Season 2 of Game of Thrones debuts on HBO at 9 pm EST Sunday April 1st.

Anchorman 2

You may have missed some big news that went down on late night television. Well, big news if you are a fan of one particular San Diego anchorman. Ron Burgundy swung by Conon last night to play a little jazz flute and announce some future plans:

That’s right – Anchorman 2 is happening.

I, for one, am pretty excited for this. Anchorman is possibly my favorite Will Farrell movie. It’s a toss-up between that and Old School. While most of my guys friends can quote movie and TV lines all day, my references are more limited. My quotes primarily come from only a few sources: Seinfeld, Arrested Development, The Godfather, Heathers, The Wire (which no one ever gets) and Anchorman. I’m sure that people are sick of hearing me say “That escalated quickly” or “I don’t know how to put this, but I’m kind of a big deal.” There are just so many funny lines in that movie.

What makes my love for Anchorman unexpected is that I hated the movie when I first saw it. Hated it. Didn’t think it was at all funny. But then the more I watched it, the funnier it got. And when you are friends with someone whose nickname is derived from that movie, you wind up watching it a lot.  Somehow, the channel 4 news team wore me down and I slowly came to love the movie. Looking back on it, I don’t know how I ever thought it wasn’t funny.

Details on the Anchorman 2 plot are pretty limited at this point, but it has been confirmed that both Steve Carrell (Brick) and Paul Rudd (Brian) will be back. I can’t believe that David Koechner (Champ) is that busy, so I assume it will only be a matter of time until he signs on as well. Christina Applegate (Veronica) might be a little trickier with her commitment to her NBC show, Up All Night, but they may want to go in a different direction anyway. Judd Apatow will produce.I do wonder if they have painted themselves into a bit of a corner with the ending of Anchorman revealing what happens to all the characters: Ron and Veronica become co-anchors on cable news, Brick become a political advisor to George W. Bush, Champ get fired from his job with the NFL after sexually harassing Terry Bradshaw and Brian become the host of a reality show on Fox called Intercourse Island. Of course, I don’t think they are going to be limited by things like reason and consistency 🙂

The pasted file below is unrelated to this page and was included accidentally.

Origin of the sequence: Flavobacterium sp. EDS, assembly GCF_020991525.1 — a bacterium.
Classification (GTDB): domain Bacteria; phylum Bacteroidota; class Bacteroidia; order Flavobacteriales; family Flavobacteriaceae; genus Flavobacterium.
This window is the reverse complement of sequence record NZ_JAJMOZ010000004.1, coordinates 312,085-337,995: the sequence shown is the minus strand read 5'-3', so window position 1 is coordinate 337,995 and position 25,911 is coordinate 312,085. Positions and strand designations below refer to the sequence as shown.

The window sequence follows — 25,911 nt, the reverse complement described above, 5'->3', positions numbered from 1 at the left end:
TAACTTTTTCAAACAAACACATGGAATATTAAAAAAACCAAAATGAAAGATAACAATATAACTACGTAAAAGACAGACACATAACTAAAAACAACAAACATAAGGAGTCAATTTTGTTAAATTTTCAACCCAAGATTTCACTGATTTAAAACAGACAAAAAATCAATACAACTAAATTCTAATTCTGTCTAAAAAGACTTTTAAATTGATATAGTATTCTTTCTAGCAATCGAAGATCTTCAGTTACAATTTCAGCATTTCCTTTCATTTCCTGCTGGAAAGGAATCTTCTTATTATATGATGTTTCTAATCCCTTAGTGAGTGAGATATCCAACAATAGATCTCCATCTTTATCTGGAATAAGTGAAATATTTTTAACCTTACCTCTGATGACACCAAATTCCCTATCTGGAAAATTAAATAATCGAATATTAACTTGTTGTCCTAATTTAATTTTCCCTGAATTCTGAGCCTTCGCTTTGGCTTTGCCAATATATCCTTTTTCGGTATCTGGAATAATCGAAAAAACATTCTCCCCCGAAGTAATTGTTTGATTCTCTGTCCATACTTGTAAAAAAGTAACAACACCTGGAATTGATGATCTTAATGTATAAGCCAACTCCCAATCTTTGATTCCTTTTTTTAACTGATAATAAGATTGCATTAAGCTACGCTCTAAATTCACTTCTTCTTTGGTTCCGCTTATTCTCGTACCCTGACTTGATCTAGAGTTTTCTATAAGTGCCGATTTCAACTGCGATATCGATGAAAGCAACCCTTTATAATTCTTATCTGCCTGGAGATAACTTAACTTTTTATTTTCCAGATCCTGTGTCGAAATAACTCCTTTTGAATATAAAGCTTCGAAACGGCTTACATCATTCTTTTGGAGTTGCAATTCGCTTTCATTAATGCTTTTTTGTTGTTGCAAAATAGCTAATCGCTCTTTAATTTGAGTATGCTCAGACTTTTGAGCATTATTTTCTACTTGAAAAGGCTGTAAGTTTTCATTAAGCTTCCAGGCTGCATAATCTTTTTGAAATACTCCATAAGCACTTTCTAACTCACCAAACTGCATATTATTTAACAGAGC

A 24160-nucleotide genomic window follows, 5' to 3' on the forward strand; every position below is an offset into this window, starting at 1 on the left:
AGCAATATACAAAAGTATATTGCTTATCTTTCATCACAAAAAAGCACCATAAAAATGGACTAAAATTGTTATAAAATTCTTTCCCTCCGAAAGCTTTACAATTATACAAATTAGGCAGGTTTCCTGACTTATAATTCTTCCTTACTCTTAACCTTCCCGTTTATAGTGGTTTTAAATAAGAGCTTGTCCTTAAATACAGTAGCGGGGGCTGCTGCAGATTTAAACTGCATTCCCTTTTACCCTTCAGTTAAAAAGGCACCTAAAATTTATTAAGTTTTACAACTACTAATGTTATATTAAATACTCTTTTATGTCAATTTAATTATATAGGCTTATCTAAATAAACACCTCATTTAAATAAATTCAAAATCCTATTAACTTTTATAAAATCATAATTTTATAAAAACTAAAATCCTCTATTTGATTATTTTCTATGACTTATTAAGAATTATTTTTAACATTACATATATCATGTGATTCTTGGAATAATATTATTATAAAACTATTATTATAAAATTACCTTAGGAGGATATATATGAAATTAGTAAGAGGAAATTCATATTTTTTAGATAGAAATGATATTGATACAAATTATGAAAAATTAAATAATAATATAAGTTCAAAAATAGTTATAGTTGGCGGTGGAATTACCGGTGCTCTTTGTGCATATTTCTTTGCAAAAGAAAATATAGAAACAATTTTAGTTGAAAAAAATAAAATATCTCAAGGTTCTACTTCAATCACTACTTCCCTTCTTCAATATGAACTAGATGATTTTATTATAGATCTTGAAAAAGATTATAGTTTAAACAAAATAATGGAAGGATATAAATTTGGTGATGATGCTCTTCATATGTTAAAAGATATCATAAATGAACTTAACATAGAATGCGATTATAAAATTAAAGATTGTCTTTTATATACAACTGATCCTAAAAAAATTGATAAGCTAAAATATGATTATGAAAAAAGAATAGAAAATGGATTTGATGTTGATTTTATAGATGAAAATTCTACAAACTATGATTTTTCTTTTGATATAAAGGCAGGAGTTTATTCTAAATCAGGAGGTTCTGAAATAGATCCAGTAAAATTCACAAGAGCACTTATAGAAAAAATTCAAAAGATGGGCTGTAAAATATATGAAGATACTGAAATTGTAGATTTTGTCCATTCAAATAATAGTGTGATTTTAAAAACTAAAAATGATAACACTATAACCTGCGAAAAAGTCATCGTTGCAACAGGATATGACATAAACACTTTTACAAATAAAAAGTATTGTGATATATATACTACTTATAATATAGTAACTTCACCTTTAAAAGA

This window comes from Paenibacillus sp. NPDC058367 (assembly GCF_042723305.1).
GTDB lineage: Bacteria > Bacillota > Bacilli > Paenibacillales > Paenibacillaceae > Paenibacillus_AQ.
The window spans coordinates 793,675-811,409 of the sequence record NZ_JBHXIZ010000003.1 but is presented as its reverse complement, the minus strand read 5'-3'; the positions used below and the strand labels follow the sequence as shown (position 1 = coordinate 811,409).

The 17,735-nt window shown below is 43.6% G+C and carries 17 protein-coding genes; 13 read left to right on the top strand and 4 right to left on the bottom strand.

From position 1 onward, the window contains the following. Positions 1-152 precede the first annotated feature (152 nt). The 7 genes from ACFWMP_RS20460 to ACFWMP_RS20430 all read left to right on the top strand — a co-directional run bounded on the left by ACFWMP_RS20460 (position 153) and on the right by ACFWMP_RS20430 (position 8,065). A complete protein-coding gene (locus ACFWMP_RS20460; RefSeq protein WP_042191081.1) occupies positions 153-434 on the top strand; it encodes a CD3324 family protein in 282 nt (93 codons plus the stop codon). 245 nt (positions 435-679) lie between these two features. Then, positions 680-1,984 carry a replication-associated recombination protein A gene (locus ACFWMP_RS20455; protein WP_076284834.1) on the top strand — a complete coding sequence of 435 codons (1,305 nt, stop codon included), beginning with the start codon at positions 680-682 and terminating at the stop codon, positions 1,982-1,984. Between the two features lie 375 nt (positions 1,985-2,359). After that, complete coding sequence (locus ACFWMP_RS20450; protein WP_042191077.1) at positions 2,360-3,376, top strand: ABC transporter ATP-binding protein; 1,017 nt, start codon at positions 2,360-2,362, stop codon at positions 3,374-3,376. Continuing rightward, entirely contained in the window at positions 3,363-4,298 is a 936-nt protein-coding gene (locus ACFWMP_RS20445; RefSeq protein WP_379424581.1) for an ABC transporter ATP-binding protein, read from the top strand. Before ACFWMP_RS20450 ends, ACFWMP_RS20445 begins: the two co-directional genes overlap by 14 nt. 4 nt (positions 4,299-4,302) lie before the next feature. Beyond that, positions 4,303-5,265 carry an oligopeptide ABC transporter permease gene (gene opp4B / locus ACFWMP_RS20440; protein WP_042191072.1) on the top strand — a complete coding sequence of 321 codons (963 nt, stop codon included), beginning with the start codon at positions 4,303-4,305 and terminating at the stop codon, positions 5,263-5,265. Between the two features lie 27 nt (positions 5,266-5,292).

It was an added bonus, though no surprise, that Farrell made this announcement on Conon, as he and O’Brien are very good friends. Farrell was O’Brien’s first and last guest during Conon’s too brief tenure hosting The Tonight Show.  Hopefully many of the people who will watch Ron Burgundy’s appearance will decide to check out Conon as well and give the show a ratings bump. It really is a fun show (Team Coco!).

Since the script isn’t finalized, we will probably have wait for a while until we actually get to see the sequel. But this confirmation that it is actually happening brings us one step closer. Until then, tide yourself over with this clip of Ron Burgundy auditioning for ESPN:

 

Some Thoughts on the Return of Mad Men

Spoiler alert: I’ll be discussing the events that occurred in the episodes that aired Sunday night, so if you haven’t seen them yet and don’t want to know what happened, you may want to skip this post until you’ve had the chance to catch up.

My cable was finally restored Monday night, so I was able to DVR an encore presentation of the season 5 premiere of Mad Men. It’s so good to have the Sterling Cooper Draper Pryce gang back! However, after a 17 month hiatus (plus 2 days for me), there was no way that the show could match my heightened level of expectation. It was fabulous, of course, but the show had been away so long that my anticipation simply set the bar too high. This show always moves at a slow pace, particularly in the first episodes of the season, which I should have been more prepared for.